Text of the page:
A Cortlandt resident whose property abutted the site expressed concern about drainage onto his property and also noted that trees have been cut on the property for the past four weekends.  Commenting on the potential farm stand, he noted traffic issues at the intersection of Jacob and Catherine St.


Susan Siegel, the person writing this summar6y, asked about how the rain gardens behind five of the houses that are part of the stormwater plan would be maintained over time.


Because of an issue with the required public notification, the hearing was adjourned to November 20.




7. Sandvoss subdivision, Hanover Street

Joe Riina of Site Design Consultants has replaced Dan Ciarcia as the project engineer, although Mr. Ciarcia participated in the discussion. Mr. Riina said that the plan was essentially the same as the one before the board in 2015. The plan is still being reviewed by the DEP. Steve Marino went over the highlights of a report he submitted to the board addressing a variety of environmental issues including the impact of the development on habitat.


Mr. Tegeder said that the next step was for the board to review the Marino report and after that it could issue a negative declaration and an approval. It was noted that the public hearing on the application was closed several years ago.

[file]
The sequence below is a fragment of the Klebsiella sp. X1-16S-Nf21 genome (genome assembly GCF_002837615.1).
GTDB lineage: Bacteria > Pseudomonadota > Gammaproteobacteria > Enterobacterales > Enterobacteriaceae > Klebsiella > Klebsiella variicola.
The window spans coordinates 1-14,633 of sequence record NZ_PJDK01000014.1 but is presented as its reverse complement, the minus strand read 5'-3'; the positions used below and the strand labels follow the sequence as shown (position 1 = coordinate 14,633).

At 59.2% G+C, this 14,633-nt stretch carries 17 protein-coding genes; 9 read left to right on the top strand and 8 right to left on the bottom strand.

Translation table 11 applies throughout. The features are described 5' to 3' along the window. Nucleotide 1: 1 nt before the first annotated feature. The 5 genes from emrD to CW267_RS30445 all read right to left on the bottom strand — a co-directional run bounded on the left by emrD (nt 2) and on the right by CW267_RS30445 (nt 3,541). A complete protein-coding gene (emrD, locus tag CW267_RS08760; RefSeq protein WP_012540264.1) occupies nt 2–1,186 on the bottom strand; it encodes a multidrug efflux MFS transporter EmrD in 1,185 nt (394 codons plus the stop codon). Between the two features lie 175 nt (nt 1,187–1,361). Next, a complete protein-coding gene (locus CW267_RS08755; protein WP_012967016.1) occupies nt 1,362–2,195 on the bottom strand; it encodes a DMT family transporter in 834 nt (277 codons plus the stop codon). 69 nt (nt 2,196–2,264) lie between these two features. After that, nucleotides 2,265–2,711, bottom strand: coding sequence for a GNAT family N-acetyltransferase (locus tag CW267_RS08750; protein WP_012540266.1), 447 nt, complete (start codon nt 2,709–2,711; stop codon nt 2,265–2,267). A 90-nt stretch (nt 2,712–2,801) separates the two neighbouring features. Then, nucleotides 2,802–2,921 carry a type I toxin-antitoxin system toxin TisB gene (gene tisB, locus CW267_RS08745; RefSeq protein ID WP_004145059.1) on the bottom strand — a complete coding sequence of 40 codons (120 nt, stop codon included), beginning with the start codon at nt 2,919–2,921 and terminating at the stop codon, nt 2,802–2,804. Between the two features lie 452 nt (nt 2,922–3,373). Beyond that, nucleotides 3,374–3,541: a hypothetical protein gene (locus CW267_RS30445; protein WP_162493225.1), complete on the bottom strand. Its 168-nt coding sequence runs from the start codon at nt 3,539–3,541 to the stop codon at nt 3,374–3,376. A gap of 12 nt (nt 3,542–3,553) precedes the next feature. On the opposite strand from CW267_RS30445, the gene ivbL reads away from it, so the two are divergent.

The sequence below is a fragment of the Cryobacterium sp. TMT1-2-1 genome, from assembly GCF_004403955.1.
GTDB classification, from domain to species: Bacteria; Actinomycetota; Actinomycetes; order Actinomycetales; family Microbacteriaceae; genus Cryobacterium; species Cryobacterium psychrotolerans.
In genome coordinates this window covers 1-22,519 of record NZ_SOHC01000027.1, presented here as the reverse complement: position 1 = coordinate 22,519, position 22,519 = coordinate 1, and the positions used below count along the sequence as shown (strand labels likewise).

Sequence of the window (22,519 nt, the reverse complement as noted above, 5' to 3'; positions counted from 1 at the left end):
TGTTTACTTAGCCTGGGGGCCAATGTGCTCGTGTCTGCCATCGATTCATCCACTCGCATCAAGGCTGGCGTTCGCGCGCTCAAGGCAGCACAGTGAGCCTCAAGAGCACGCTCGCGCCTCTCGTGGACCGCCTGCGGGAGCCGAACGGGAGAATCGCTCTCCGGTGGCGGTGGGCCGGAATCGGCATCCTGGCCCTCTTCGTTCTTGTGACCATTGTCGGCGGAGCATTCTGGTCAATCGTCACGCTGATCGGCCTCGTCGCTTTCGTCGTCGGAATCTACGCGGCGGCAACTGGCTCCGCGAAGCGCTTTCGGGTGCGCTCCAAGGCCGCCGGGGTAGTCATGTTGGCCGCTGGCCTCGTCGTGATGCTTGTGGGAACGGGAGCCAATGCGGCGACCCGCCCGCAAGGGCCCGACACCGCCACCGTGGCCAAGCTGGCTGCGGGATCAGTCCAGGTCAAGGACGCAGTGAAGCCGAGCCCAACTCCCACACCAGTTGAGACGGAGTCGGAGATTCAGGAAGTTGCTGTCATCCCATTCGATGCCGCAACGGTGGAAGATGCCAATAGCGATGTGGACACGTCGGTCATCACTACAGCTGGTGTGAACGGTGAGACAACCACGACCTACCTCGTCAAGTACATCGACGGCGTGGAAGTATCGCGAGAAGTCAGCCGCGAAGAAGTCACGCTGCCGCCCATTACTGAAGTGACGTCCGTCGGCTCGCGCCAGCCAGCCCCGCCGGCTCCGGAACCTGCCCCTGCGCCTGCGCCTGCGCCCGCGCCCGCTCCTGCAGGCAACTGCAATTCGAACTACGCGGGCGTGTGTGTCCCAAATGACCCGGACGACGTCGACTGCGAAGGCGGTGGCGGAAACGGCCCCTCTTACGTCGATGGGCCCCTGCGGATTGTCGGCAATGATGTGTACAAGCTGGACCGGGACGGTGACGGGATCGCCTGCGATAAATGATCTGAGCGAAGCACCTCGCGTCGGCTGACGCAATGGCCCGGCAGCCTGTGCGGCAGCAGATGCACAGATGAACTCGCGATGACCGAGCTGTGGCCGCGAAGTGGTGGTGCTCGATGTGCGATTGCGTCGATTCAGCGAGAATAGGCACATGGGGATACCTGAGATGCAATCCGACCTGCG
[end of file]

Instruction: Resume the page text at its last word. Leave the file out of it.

8. 2040 Greenwood Street

The applicant, Envirogreen Associates, presented a concept plan for a proposed 1˝ story commercial building with an approximate 6,000 square foot footprint  abutting Hartel Auto Body. Portions of the 5.71 acre parcel are zoned C-4 and R1-40 (one acre).  The site contains wetlands. While the applicant doesn’t have a definitive use in mind, some of the possible uses that would be consistent with the C-4 zoning that were mentioned included a wood working shop, auto body, or contractor’s yard.


Mr. Tegeder noted that the parcel is a transitional site between two distinct zones and that an automotive use might not be the best use; he thought that a less intensive use might be better as the street becomes a wooded residential area.  Mr. Kincart noted that the concept plan sited the building close to the existing commercial use, leaving the wooded part of the site as a buffer to the residential portion of Greenwood Street.


9. Envirogreen Associates, East Main Street, Mohegan Lake

Mr. Riina advised the board that while the Army Corps of Engineers was okay with the last plan, in verbal discussions with the DEC, the agency indicated that it wanted the applicant to reduce the impact on the wetlands. In order to accommodate the DEC comments, one of the proposed buildings would have to be reduced in size and the connecting road in the rear of the site would have to be eliminated. The board felt that the DEC comments were counterproductive as it very much wanted the connecting road. Neither the applicant or the board had any problem with reducing the size of the building.


On the suggestion of Mr. Tegeder, the board will proceed to approve the plan that it believes is in the town’s best interests and force the DEC’s hand by making the agency respond, in writing, why it objects to the plan. 


A public hearing will be held on November 20.